Apart from the failed Grand Alliance attempt to take Cádiz in 1702, and the subsequent attack on the Spanish treasure fleet in Vigo Bay, the war had thus far been limited to the Low Countries and Italy. With Portugal's change of allegiance, however, the war moved towards Spain. In May 1704 the court at Lisbon received news that French and Spanish troops had crossed the frontier into Portugal. This army of approximately 26,000 men under Philip V and the Duke of Berwick scored several victories on the border: Salvaterra fell on 8 May, Penha Garcia on 11 May, Philip V personally oversaw the fall of Castelo Branco on 23 May, and T'Serclaes captured Portalegre on 8 June. But without supply for their forces, the coming summer heat made it impossible for them to continue with the campaign, and Philip V returned to Madrid on 16 July to a hero's welcome. However, the heat did not affect the war at sea where the Alliance was in a position of strength.
Using Lisbon as an improvised forward base Admiral Rooke's Anglo-Dutch fleet ventured into the Mediterranean Sea in May 1704. After seeing the Levant trading fleet safely through the Strait of Gibraltar Rooke headed towards Nice to put himself in touch with Victor Amadeus II, Duke of Savoy. The Grand Alliance had planned for a naval attack upon the French base at Toulon in conjunction with the Savoyard army and the rebels of the Cévennes; but with Amadeus busy defending his capital Turin from French forces, the Toulon expedition was abandoned and Rooke sailed for the Catalan capital, Barcelona.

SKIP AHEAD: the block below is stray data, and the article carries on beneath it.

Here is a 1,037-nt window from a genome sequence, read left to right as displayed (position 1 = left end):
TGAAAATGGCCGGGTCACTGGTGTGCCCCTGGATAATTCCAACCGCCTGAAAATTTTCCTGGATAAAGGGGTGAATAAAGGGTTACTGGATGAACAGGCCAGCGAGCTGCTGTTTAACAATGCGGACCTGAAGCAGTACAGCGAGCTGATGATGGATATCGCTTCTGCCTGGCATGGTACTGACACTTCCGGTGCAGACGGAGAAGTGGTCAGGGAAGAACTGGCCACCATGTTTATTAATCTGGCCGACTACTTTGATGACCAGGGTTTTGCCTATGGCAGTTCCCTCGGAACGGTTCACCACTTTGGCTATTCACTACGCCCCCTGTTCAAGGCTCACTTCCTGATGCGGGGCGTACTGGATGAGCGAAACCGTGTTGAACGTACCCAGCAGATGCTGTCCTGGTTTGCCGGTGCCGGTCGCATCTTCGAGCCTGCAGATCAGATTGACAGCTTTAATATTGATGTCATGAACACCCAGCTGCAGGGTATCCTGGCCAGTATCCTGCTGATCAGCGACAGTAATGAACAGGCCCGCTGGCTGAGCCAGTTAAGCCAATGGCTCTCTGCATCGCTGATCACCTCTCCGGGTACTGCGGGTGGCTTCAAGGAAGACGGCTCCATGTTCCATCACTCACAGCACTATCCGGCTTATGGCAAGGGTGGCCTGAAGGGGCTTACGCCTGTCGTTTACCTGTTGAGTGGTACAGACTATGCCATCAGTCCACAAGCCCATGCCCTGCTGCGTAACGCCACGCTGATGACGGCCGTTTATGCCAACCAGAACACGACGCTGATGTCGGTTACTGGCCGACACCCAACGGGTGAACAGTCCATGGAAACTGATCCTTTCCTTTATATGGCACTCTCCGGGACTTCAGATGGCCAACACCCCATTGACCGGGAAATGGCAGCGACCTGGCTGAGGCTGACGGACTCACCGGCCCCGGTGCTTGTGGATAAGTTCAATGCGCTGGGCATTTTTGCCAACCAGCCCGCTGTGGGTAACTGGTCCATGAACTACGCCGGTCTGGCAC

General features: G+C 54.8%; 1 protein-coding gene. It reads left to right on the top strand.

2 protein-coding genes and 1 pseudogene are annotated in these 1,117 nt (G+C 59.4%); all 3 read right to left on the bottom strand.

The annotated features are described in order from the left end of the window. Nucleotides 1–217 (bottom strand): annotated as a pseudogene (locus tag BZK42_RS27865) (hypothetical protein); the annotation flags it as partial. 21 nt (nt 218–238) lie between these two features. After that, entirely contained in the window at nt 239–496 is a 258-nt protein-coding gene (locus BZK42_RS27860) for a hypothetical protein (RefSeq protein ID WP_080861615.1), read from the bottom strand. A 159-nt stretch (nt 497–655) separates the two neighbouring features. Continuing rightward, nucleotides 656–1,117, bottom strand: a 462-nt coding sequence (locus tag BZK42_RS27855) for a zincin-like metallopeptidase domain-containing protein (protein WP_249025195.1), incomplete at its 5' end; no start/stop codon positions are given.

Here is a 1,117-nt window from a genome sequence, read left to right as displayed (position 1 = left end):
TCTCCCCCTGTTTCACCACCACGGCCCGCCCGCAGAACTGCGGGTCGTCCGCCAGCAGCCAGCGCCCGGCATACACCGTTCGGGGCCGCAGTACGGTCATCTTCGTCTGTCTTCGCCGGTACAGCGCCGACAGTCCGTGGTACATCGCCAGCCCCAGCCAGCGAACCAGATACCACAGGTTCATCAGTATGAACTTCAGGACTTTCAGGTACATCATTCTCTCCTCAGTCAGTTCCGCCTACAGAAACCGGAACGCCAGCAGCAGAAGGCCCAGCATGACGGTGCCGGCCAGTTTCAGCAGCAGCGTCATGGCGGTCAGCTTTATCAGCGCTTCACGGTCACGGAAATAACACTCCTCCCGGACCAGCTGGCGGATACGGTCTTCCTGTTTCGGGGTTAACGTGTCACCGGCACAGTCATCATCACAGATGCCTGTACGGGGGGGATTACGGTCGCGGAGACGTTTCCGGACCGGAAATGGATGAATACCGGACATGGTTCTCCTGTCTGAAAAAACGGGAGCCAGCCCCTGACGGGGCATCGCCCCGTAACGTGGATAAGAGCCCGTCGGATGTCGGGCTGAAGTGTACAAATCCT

Accompanying Rooke was Prince George of Hesse-Darmstadt who had enjoyed popularity amongst the Catalans as their governor at the end of the Nine Years' War. The Prince was the great exponent of the Barcelona plan; he had been in touch with the dissidents within Catalonia and counted on the appearance of the fleet to encourage a rising in favour of 'Charles III'. On 30 May, under cover of the ships’ guns, Prince George landed with 1,200 English and 400 Dutch marines; but the governor of Barcelona, Don Francisco de Velasco, had managed to keep the city's disaffected elements quiet and Philip V's partisans on the alert. Moreover, the dissidents were incensed by the size of the Alliance force and had expected the personal appearance of 'Charles III'. Ultimatums for Velesco to surrender on pain of bombardment were ignored, and the plans for an insurrection from within the city's walls failed to materialize. Rooke, fearing an attack from a French squadron, was impatient for departure. Prince George could do little more than order his local followers – a thousand in all – to disperse to their homes. The marines embarked on 1 June without loss.
Meanwhile, the comte de Toulouse, one of Louis XIV’s illegitimate sons, was sailing towards the Straits with the fleet from Brest. News from Lisbon of the French manoeuvres reached Rooke on 5 June. Determined to prevent the junction of the Toulon and Brest fleets Rooke decided to risk a battle. However, owing to the foul bottoms of the Anglo-Dutch ships the swifter French fleet escaped Rooke's pursuit and arrived safely in Toulon; thenceforth, Toulouse became the commander of the enlarged French fleet, now known as the Grand Fleet of France. Rooke could not venture within range of the Toulon forts nor risk attack from a superior force so far from any port of refuge. He therefore turned back towards the Straits where the arrival of an English squadron under Cloudesley Shovell had put the Allies on a numerical parity with the French.